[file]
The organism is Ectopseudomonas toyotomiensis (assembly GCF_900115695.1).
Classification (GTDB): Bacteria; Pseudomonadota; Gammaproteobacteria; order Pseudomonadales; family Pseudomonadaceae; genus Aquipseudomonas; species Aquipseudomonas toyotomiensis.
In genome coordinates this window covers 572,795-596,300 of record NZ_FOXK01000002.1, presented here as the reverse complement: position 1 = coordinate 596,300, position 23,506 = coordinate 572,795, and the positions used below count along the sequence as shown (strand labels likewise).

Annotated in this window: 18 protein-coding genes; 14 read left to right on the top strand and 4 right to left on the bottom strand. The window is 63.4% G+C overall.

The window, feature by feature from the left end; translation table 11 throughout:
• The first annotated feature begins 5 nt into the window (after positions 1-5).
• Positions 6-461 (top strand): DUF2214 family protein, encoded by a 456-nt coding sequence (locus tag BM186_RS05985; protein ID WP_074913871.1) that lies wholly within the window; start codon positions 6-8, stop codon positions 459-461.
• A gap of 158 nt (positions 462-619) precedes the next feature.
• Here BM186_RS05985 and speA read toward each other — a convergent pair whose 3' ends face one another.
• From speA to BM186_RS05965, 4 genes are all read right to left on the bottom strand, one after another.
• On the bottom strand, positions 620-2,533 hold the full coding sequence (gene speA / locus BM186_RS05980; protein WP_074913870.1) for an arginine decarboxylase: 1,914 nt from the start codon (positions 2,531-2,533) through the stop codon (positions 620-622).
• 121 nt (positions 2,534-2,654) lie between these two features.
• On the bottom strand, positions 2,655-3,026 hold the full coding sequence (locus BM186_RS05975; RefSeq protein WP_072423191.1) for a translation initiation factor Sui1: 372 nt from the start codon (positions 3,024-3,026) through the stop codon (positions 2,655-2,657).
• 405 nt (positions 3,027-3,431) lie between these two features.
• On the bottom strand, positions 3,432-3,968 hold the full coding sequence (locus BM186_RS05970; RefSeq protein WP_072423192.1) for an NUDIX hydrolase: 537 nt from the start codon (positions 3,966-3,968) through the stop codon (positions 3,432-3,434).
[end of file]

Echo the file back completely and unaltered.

The organism is Ectopseudomonas toyotomiensis (assembly GCF_900115695.1).
Classification (GTDB): Bacteria; Pseudomonadota; Gammaproteobacteria; order Pseudomonadales; family Pseudomonadaceae; genus Aquipseudomonas; species Aquipseudomonas toyotomiensis.
In genome coordinates this window covers 572,795-596,300 of record NZ_FOXK01000002.1, presented here as the reverse complement: position 1 = coordinate 596,300, position 23,506 = coordinate 572,795, and the positions used below count along the sequence as shown (strand labels likewise).

Annotated in this window: 18 protein-coding genes; 14 read left to right on the top strand and 4 right to left on the bottom strand. The window is 63.4% G+C overall.

The window, feature by feature from the left end; translation table 11 throughout:
• The first annotated feature begins 5 nt into the window (after positions 1-5).
• Positions 6-461 (top strand): DUF2214 family protein, encoded by a 456-nt coding sequence (locus tag BM186_RS05985; protein ID WP_074913871.1) that lies wholly within the window; start codon positions 6-8, stop codon positions 459-461.
• A gap of 158 nt (positions 462-619) precedes the next feature.
• Here BM186_RS05985 and speA read toward each other — a convergent pair whose 3' ends face one another.
• From speA to BM186_RS05965, 4 genes are all read right to left on the bottom strand, one after another.
• On the bottom strand, positions 620-2,533 hold the full coding sequence (gene speA / locus BM186_RS05980; protein WP_074913870.1) for an arginine decarboxylase: 1,914 nt from the start codon (positions 2,531-2,533) through the stop codon (positions 620-622).
• 121 nt (positions 2,534-2,654) lie between these two features.
• On the bottom strand, positions 2,655-3,026 hold the full coding sequence (locus BM186_RS05975; RefSeq protein WP_072423191.1) for a translation initiation factor Sui1: 372 nt from the start codon (positions 3,024-3,026) through the stop codon (positions 2,655-2,657).
• 405 nt (positions 3,027-3,431) lie between these two features.
• On the bottom strand, positions 3,432-3,968 hold the full coding sequence (locus BM186_RS05970; RefSeq protein WP_072423192.1) for an NUDIX hydrolase: 537 nt from the start codon (positions 3,966-3,968) through the stop codon (positions 3,432-3,434).